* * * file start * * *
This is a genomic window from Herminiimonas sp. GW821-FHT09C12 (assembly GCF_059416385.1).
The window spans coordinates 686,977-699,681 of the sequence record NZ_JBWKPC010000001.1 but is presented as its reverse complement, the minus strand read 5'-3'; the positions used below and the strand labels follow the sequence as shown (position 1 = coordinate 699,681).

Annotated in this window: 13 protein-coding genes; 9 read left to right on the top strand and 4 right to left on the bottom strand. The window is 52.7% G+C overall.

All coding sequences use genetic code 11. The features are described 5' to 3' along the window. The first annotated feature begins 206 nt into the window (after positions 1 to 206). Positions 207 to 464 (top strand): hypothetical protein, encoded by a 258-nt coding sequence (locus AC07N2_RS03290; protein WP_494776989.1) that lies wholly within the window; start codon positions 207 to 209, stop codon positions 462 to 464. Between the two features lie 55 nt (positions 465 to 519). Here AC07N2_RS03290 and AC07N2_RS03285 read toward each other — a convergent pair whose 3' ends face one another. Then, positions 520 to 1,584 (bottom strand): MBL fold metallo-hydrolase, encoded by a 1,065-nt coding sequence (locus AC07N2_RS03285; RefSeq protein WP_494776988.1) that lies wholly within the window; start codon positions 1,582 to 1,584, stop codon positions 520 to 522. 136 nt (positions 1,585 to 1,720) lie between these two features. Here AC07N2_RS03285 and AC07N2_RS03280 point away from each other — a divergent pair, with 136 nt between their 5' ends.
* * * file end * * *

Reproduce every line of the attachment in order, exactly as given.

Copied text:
This is a genomic window from Herminiimonas sp. GW821-FHT09C12 (assembly GCF_059416385.1).
The window spans coordinates 686,977-699,681 of the sequence record NZ_JBWKPC010000001.1 but is presented as its reverse complement, the minus strand read 5'-3'; the positions used below and the strand labels follow the sequence as shown (position 1 = coordinate 699,681).

Annotated in this window: 13 protein-coding genes; 9 read left to right on the top strand and 4 right to left on the bottom strand. The window is 52.7% G+C overall.

All coding sequences use genetic code 11. The features are described 5' to 3' along the window. The first annotated feature begins 206 nt into the window (after positions 1 to 206). Positions 207 to 464 (top strand): hypothetical protein, encoded by a 258-nt coding sequence (locus AC07N2_RS03290; protein WP_494776989.1) that lies wholly within the window; start codon positions 207 to 209, stop codon positions 462 to 464. Between the two features lie 55 nt (positions 465 to 519). Here AC07N2_RS03290 and AC07N2_RS03285 read toward each other — a convergent pair whose 3' ends face one another. Then, positions 520 to 1,584 (bottom strand): MBL fold metallo-hydrolase, encoded by a 1,065-nt coding sequence (locus AC07N2_RS03285; RefSeq protein WP_494776988.1) that lies wholly within the window; start codon positions 1,582 to 1,584, stop codon positions 520 to 522. 136 nt (positions 1,585 to 1,720) lie between these two features. Here AC07N2_RS03285 and AC07N2_RS03280 point away from each other — a divergent pair, with 136 nt between their 5' ends.